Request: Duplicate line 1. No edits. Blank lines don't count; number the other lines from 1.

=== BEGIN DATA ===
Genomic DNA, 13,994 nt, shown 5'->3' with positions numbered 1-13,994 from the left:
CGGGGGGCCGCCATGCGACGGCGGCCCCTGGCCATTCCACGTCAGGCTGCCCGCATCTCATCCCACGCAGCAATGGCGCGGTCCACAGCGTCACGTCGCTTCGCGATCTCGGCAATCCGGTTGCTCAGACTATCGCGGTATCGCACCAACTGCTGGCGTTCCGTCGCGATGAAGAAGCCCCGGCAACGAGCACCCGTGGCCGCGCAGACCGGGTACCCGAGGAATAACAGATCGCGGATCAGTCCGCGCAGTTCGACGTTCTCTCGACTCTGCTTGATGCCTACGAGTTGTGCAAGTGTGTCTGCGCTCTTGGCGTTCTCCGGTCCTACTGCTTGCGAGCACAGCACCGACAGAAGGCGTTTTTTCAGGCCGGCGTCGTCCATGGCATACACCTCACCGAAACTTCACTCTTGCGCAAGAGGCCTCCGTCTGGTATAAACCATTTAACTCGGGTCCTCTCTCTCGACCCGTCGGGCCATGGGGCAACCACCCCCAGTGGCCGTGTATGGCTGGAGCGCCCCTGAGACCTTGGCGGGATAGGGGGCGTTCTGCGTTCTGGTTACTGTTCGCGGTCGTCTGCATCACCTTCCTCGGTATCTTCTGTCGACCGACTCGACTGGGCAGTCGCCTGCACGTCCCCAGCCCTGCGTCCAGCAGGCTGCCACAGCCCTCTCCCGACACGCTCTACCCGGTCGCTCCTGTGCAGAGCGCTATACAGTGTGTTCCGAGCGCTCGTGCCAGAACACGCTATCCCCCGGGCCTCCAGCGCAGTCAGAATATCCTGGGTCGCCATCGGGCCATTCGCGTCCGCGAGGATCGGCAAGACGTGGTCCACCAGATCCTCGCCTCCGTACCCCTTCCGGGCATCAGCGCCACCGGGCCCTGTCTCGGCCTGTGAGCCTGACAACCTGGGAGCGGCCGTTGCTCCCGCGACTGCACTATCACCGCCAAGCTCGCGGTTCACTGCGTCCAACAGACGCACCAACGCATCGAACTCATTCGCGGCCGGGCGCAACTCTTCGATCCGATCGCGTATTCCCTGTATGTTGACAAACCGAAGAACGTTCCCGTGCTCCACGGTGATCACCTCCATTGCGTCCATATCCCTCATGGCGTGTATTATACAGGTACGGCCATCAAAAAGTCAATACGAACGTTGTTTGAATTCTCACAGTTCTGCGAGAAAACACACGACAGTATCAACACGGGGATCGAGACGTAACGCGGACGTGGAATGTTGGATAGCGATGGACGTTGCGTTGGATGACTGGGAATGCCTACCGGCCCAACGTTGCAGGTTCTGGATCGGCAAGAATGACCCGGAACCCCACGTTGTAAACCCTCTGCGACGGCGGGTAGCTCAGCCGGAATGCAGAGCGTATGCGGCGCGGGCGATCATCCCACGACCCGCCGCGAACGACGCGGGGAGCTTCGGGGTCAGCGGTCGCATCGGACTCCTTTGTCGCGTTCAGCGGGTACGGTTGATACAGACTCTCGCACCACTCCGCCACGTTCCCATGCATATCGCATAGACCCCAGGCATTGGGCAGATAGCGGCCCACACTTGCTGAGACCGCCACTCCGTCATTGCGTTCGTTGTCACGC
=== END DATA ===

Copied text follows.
Genomic DNA, 13,994 nt, shown 5'->3' with positions numbered 1-13,994 from the left: